18B.2.2 Effects of e-cigarette advertising on adults

 

Several experimental studies have shown an association between exposure to e-cigarette advertising and intention or desire to use an e-cigarette among young adults in the general population.13, 14 Among smokers, e-cigarette advertising appears to increase desire both to use e-cigarettes and tobacco cigarettes,15, 16 and among ex-smokers, exposure to e-cigarette adverts can increase desire to smoke and weaken confidence in abstaining.17
A study of smokers’ reactions to e-cigarette advertising has found that their interest in trying e-cigarettes is highest after viewing ads with messages about differences between regular and electronic cigarettes, such as claims about e-cigarettes’ lower cost, greater ‘healthfulness’ and utility for smoking cessation, as well as when they see advertisements showing someone actually using the product.18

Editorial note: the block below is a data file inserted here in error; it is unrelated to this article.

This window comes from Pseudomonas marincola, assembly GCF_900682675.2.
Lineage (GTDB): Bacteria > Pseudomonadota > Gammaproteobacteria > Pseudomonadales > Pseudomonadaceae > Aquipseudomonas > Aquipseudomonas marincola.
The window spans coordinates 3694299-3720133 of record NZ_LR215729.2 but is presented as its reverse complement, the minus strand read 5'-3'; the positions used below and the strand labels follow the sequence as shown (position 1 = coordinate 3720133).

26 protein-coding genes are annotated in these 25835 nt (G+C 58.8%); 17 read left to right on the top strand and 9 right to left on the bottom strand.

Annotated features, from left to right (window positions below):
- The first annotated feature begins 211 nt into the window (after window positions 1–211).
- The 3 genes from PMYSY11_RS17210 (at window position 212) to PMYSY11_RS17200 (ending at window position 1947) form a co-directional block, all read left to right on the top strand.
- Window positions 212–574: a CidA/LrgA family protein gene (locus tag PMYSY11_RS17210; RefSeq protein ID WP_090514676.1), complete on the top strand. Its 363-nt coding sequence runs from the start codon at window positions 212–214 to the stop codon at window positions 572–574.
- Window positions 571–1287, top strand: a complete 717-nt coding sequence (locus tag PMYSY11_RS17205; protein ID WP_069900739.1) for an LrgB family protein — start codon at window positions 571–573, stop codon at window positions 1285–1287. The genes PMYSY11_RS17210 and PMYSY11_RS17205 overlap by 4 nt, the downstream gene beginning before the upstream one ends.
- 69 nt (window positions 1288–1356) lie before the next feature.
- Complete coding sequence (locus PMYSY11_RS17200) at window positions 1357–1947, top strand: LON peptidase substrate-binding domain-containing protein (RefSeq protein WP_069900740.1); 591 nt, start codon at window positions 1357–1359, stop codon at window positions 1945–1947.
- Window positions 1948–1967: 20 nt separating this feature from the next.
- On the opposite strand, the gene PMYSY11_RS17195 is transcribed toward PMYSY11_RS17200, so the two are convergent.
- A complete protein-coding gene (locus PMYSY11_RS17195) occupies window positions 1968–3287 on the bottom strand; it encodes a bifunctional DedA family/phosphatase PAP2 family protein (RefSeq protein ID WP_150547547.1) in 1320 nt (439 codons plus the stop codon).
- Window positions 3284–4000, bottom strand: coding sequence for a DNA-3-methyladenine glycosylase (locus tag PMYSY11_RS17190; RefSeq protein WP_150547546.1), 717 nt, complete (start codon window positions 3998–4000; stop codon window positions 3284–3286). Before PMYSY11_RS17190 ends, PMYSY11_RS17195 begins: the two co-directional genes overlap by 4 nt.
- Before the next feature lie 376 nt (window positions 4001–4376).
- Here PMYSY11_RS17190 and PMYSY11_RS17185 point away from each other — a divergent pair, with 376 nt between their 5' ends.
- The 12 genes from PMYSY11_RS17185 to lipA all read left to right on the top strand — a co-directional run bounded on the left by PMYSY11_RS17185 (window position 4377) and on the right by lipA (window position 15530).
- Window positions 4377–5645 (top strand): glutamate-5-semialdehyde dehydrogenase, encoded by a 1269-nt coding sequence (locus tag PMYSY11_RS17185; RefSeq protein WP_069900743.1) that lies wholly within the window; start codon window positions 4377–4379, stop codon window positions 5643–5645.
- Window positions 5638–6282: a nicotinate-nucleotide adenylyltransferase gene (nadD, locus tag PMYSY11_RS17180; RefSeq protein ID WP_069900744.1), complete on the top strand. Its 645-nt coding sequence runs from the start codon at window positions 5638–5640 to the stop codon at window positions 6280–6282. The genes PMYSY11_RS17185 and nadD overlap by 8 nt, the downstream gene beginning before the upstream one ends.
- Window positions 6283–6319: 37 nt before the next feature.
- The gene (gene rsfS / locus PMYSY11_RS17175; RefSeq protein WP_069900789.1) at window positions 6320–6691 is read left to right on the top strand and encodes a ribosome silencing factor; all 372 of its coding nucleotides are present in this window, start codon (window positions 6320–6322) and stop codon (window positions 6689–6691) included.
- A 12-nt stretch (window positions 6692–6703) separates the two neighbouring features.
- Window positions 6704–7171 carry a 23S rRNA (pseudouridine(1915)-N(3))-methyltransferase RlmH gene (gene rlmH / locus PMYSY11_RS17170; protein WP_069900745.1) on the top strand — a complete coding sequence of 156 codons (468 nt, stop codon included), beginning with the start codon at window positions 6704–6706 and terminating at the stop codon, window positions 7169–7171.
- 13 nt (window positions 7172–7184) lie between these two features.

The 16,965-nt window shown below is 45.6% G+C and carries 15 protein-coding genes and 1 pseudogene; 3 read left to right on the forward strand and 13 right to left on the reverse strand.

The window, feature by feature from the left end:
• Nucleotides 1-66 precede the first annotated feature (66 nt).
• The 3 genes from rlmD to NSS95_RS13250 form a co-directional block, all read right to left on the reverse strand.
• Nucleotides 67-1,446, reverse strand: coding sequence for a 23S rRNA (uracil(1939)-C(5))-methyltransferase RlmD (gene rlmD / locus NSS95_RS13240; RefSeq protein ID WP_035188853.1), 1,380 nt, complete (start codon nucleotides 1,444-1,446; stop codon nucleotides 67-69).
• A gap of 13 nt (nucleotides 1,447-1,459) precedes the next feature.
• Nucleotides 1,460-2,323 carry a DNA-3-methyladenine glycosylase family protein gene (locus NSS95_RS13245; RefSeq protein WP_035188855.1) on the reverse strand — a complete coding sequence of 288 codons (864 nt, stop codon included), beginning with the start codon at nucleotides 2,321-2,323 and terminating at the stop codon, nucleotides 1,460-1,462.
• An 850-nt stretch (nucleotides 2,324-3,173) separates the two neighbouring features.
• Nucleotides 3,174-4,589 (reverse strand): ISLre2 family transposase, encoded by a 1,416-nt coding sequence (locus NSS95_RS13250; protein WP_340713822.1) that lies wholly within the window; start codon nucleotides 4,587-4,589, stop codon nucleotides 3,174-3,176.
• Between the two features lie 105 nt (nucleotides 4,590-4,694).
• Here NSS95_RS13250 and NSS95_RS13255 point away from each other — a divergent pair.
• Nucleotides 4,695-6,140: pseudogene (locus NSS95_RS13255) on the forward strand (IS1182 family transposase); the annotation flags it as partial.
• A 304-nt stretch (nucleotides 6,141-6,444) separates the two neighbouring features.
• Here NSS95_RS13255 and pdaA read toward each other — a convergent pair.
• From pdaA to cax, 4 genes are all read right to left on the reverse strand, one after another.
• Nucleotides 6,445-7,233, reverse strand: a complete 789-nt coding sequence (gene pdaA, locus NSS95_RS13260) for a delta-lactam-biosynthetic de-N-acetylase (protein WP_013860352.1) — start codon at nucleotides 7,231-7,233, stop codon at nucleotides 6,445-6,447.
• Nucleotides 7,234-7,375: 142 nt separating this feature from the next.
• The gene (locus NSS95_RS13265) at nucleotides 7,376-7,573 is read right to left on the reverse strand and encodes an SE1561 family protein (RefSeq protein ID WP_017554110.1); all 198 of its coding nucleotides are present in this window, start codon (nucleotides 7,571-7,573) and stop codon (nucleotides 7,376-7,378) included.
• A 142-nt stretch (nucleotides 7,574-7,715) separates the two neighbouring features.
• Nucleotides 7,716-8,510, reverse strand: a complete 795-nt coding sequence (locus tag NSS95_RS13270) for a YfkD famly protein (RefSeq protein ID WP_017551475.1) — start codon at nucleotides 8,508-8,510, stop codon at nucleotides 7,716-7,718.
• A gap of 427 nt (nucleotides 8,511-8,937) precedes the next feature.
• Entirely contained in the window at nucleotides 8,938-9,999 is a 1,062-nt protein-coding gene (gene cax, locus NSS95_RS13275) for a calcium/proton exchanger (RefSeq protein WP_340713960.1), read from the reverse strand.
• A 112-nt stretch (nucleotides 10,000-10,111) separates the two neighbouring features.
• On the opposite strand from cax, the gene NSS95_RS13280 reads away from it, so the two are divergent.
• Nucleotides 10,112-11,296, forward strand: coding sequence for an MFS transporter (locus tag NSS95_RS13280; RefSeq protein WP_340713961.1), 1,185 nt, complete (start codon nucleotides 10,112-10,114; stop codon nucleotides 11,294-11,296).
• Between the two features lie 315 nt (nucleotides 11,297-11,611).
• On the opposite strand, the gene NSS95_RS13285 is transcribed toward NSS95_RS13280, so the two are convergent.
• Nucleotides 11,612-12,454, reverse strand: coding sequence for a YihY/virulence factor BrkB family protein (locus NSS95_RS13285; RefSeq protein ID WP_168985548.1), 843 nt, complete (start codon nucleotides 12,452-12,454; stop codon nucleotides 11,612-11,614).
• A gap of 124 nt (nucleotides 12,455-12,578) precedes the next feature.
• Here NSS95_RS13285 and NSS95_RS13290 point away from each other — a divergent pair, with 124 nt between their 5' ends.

18B.2.3 Effects of e-cigarette advertising on children

A growing body of experimental studies have examined the effects of e-cigarette advertising on the appeal of e-cigarettes and tobacco cigarettes among children. As with adults, children exposed to e-cigarette adverts report more positive attitudes toward and greater intention to use the products.19, 20 Correlational studies have also found an association between e-cigarette marketing exposure and greater use of e-cigarettes.21-24